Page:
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ICANN Concludes Successful 32nd Meeting in Paris | Board gives go-ahead for expansion of the domain name system

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PARIS, FRANCE: The Internet Corporation for Assigned Names and Numbers (ICANN) concluded its 32nd International Public Meeting in Paris today after four days of discussions that will shape the future of the Internet.

The conclusion of the meeting saw the approval of a proposal to expand the world’s Domain Name System and to work on adapting it to accommodate top level domain names in scripts such as Arabic, Cyrillic or other non-Latin scripts.

"This was an extremely successful meeting that will be remembered as a milestone in the development of the Internet," said Peter Dengate Thrush, ICANN's Board Chairman. "New generic Top Level Domains and Internationalized Domain Names (IDNs) will open up the Internet and make it look as diverse as the people who use it," Dengate Thrush added.

Other important resolutions passed by the ICANN board included:

  • The adoption of two measures to eliminate "domain tasting" (the practice of using the add grace period to register domain names in bulk to test their profitability)
  • The adoption of ICANN’s Operating Plan and Budget for fiscal year 2008-2009.
  • Begin public input on a report on the "fast track" for Internationalized Domain Names (IDNs) for country codes and have staff work with the community on how to implement IDNs.
  • Implementation of measures to improve the Generic Name Supporting Organization (GNSO), and a timeline for agreement on how different groups are represented on it.
  • Selection of Mexico City as the site of ICANN’s first meeting in 2009.

Over 1670 participants from 150 countries, including 250 participants from the host country France, took part in the meeting, and helped ICANN make great progress in several key areas.

At the closing session, the ICANN Board and community thanked the meeting’s sponsors and gave particular thanks to French Minister of State Eric Besson who opened ICANN's meeting at the beginning of the week. (The Minister of State is responsible for Forward Planning, Assessment of Public Policies and Development of the Digital Economy.)

Commenting on progress relating to Internationalized Domain Names, ICANN's President and CEO Paul Twomey said "this could only have come about through the collaboration of many communities, organizations and institutions that the multi-stakeholder model makes possible."

The full list of Board resolutions at the 32nd International Public Meeting in Paris can be found here.

About ICANN:

ICANN is responsible for the global coordination of the Internet's system of unique identifiers like domain names (like .org, .museum and country codes like .uk) and the addresses used in a variety of Internet protocols that help computers reach each other over the Internet. Careful management of these resources is vital to the Internet's operation, so ICANN's global stakeholders meet regularly to develop policies that ensure the Internet's ongoing security and stability. ICANN is an internationally organized, public benefit non-profit company. For more information please visit:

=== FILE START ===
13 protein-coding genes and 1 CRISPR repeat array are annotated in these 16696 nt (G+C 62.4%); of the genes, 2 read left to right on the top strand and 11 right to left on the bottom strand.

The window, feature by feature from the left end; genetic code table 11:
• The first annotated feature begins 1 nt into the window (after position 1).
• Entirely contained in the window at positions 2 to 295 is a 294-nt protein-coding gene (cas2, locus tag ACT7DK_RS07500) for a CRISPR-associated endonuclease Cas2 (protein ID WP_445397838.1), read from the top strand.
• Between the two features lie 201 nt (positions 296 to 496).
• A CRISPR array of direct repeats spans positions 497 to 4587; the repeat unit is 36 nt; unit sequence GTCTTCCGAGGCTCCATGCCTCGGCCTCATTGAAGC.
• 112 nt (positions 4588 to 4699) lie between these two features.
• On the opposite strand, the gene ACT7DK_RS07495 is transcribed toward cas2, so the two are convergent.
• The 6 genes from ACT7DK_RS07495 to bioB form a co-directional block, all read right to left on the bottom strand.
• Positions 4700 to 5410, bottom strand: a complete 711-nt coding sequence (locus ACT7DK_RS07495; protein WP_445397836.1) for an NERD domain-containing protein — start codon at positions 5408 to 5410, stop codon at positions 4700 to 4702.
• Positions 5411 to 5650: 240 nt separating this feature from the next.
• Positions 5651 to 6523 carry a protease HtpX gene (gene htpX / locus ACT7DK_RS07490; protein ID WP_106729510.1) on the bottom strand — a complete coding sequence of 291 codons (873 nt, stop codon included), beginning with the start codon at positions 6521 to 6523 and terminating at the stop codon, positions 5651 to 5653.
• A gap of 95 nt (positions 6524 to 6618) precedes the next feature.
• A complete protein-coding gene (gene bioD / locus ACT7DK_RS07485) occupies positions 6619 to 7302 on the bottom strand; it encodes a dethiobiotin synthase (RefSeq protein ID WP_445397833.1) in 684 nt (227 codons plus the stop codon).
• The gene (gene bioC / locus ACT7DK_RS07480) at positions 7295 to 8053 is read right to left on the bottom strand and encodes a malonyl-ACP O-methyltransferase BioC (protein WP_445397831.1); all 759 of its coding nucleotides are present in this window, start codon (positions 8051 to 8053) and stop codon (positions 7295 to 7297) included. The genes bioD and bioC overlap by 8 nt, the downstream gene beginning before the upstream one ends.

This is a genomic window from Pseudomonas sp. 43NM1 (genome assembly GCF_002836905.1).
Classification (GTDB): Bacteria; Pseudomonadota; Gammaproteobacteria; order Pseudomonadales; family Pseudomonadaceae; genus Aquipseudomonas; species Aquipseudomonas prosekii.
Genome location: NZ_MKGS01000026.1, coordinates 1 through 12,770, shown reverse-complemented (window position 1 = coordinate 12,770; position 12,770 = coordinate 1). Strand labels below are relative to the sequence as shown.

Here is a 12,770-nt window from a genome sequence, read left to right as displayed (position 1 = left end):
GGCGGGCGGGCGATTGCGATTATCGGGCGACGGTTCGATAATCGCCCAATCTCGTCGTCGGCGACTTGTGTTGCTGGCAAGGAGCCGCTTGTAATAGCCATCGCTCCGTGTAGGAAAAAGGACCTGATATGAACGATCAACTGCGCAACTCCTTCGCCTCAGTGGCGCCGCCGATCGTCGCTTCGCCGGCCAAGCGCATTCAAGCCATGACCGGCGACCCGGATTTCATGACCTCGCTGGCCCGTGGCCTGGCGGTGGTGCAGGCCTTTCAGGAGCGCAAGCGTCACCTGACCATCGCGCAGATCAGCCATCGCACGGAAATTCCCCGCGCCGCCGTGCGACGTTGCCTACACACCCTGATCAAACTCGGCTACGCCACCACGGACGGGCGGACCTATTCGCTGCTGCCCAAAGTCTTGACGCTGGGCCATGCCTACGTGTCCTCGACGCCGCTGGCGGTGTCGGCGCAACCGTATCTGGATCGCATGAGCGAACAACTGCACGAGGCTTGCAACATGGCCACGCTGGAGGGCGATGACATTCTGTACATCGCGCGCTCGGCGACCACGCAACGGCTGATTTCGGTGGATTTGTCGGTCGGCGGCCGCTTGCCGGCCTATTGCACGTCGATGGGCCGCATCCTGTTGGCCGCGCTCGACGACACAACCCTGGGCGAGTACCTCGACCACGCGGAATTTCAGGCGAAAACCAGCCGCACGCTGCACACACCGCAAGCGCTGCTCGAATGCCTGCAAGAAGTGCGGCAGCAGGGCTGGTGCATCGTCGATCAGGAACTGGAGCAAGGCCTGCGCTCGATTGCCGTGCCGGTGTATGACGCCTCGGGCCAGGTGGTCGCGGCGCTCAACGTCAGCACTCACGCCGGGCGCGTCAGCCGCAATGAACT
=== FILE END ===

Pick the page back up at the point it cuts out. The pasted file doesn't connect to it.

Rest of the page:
Media Contacts:

Jason Keenan
Media Adviser, ICANN
Ph: +1 310 382 4004

International: Andrew Robertson
Edelman (London)
Ph: +44 7921 588 770

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Domain Name System
Internationalized Domain Name ,IDN,"IDNs are domain names that include characters used in the local representation of languages that are not written with the twenty-six letters of the basic Latin alphabet ""a-z"". An IDN can contain Latin letters with diacritical marks, as required by many European languages, or may consist of characters from non-Latin scripts such as Arabic or Chinese. Many languages also use other types of digits than the European ""0-9"". The basic Latin alphabet together with the European-Arabic digits are, for the purpose of domain names, termed ""ASCII characters"" (ASCII = American Standard Code for Information Interchange). These are also included in the broader range of ""Unicode characters"" that provides the basis for IDNs. The ""hostname rule"" requires that all domain names of the type under consideration here are stored in the DNS using only the ASCII characters listed above, with the one further addition of the hyphen ""-"". The Unicode form of an IDN therefore requires special encoding before it is entered into the DNS. The following terminology is used when distinguishing between these forms: A domain name consists of a series of ""labels"" (separated by ""dots""). The ASCII form of an IDN label is termed an ""A-label"". All operations defined in the DNS protocol use A-labels exclusively. The Unicode form, which a user expects to be displayed, is termed a ""U-label"". The difference may be illustrated with the Hindi word for ""test"" — परीका — appearing here as a U-label would (in the Devanagari script). A special form of ""ASCII compatible encoding"" (abbreviated ACE) is applied to this to produce the corresponding A-label: xn--11b5bs1di. A domain name that only includes ASCII letters, digits, and hyphens is termed an ""LDH label"". Although the definitions of A-labels and LDH-labels overlap, a name consisting exclusively of LDH labels, such as"""" is not an IDN."